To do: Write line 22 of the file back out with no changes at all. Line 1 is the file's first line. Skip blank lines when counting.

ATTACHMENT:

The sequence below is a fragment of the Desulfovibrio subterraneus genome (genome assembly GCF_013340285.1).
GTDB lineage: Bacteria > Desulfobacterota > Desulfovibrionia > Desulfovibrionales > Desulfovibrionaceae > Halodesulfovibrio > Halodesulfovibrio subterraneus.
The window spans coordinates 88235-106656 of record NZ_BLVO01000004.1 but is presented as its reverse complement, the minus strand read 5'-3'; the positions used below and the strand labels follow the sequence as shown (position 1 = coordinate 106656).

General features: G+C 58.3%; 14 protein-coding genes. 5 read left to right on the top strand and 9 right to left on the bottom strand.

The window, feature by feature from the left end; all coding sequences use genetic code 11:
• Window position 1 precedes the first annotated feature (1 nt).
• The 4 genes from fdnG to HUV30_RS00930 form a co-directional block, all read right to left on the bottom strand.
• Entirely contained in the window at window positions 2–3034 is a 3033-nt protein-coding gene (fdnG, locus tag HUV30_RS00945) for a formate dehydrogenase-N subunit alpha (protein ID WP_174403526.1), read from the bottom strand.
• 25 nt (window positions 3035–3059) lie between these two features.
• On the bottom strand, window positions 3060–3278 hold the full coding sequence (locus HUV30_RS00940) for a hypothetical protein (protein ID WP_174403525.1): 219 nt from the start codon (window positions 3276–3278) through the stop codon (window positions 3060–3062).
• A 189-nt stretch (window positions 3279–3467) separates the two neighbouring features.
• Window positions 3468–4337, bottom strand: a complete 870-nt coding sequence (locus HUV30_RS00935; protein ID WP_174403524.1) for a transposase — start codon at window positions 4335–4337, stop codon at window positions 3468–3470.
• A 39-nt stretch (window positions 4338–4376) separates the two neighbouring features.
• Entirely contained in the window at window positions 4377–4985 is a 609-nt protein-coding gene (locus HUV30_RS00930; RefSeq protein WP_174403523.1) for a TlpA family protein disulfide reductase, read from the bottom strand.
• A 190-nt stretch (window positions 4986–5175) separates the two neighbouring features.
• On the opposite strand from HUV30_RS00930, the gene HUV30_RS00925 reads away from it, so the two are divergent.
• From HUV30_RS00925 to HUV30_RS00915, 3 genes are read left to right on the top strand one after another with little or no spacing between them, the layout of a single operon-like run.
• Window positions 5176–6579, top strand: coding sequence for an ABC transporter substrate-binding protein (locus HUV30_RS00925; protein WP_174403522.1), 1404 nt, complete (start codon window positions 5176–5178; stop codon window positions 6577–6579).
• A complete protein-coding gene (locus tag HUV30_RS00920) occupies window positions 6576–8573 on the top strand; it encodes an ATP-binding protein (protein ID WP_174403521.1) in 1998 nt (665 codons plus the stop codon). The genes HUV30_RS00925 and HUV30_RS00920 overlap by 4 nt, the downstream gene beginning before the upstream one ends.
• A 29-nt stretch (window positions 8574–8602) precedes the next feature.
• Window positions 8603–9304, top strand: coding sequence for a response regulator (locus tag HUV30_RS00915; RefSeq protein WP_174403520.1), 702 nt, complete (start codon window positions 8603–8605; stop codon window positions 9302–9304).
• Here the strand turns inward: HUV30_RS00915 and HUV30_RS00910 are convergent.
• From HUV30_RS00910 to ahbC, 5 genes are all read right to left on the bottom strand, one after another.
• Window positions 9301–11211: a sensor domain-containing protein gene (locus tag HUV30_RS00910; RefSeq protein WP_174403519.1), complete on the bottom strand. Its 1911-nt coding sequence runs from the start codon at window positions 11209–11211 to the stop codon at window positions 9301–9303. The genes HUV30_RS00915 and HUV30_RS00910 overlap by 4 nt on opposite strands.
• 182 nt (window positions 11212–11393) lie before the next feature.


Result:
• Here the strand turns inward: HUV30_RS00915 and HUV30_RS00910 are convergent.